Almost all public sector banks, barring a handful such as Punjab National Bank, Bank of India and Canara Bank, are in line to get recapitalisation finance from the government over the next 24 months.
Sources close to the development said 18 banks will be taken up for assistance and the government will provide budgetary allocation for recapitalisation in case its proposal to raise around $3 billion from the World Bank does not materialise.
The fresh capital infusion, which will be through a mix of instruments ranging from preference shares, subscription to rights issues and other avenues, which are being explored, will also result in an increase in the government holding in these banks to enable them to go for public offers at a later date.
Although the capital adequacy ratio — the ratio of capital fund to risk weighted assets — of all public sector banks and the six State Bank of India associates is above the prescribed level of 9 per cent, the government has decided to go for fund infusion and restructuring because they need capital to expand their business.
In recent months, a large part of the business has moved away from private and foreign banks raising the need for fund infusion. With the government holding close to the 51 per cent floor mandated by law, many of the banks are finding it difficult to expand their equity base.
The public sector players have already submitted their capital requirement for the next two years and how they intend to meet the needs. United Bank of India, Dena Bank, Bank of Maharashtra and IDBI Bank are expected to be among the next set of banks whose capital infusion proposals will be taken up and an allocation is likely to be made when the budget for 2009-10 is presented this summer.
So far, the government has either provided funds or restructured the capital of State Bank of India, Punjab & Sind Bank, Vijaya Bank, Central Bank of India and Uco Bank. In all, nearly Rs 15,000 crore has been paid to these banks since March 2007 to help them bolster their capital base to meet their growth requirements.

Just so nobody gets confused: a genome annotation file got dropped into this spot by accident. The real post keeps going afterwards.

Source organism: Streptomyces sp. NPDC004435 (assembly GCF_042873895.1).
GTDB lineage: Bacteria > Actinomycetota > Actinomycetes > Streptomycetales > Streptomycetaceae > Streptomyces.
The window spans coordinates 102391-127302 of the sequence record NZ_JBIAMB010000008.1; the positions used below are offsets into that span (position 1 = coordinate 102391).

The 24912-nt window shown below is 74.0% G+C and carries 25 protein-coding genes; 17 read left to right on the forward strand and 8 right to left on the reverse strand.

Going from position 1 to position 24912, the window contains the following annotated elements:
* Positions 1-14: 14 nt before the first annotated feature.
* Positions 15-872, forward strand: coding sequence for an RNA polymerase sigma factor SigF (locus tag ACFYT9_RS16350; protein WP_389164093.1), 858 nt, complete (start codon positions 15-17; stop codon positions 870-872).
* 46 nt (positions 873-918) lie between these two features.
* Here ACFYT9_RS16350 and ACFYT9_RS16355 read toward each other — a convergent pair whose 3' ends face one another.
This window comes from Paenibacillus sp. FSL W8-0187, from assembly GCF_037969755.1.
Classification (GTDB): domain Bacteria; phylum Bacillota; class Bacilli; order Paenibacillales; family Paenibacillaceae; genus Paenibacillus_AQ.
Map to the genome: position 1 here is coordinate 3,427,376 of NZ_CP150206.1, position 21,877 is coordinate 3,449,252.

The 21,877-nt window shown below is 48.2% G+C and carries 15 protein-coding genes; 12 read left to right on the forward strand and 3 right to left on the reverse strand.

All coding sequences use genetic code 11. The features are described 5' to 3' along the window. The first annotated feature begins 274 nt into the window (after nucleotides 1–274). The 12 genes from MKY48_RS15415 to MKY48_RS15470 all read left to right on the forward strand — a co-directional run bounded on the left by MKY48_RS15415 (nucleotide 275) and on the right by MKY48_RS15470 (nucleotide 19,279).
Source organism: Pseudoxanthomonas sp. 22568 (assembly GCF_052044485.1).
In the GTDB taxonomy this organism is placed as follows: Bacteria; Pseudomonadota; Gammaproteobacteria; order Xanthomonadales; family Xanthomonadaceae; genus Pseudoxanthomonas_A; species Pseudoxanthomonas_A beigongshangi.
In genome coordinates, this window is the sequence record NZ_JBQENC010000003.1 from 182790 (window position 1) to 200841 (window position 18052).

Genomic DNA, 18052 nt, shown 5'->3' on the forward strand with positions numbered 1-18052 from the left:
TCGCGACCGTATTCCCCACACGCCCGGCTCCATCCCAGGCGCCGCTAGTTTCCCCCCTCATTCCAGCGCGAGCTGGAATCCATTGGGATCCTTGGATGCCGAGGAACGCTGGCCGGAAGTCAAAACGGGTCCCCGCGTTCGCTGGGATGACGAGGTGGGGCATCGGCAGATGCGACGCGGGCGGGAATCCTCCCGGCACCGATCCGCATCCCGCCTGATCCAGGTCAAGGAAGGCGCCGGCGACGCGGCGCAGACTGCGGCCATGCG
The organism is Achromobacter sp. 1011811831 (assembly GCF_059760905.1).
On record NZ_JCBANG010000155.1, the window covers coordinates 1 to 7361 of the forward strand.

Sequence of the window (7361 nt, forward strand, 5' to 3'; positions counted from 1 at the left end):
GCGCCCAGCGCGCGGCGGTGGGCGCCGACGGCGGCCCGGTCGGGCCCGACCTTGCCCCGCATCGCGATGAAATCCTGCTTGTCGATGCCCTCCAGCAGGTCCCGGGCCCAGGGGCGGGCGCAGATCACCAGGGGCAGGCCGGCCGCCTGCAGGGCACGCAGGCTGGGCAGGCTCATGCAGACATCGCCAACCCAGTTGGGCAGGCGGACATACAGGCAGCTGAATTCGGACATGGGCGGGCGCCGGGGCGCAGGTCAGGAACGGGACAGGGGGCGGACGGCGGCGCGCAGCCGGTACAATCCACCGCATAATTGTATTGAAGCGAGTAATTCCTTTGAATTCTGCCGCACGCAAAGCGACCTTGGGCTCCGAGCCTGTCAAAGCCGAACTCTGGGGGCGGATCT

In this year’s budget, the government has made an allocation of Rs 1,900 crore that was part of the proposal to provide over Rs 3,800 crore to Vijaya, Uco and Central Bank.
Between 1985-86 and 2000-01, the government provided Rs 20,446 crore recapitalisation assistance to public sector banks. Since then, the Centre’s intervention has been limited, with fund infusion coming only in extreme circumstances like for Indian Bank to put the bank back on track and to IDBI to help it clean up its balance sheet by transferring bad debt to a trust.
Bank-wise details are being worked out by the department of financial services in the finance ministry, but sources said the government may not provide capital to the six SBI associates since it does not have any direct holding. “SBI associates are being discussed and a final call needs to be taken,” said a source.
The sequence of fund infusion will be based on parameters such as the ability to raise tier-II and tier-II capital, the government holding and the capital adequacy ratio. “Banks which have no headroom to dilute further capital or are unable to raise tier-I or tier-II capital will get the assistance first. In addition, the government will look at the level of capital adequacy ratio before deciding the sequence,” said a source.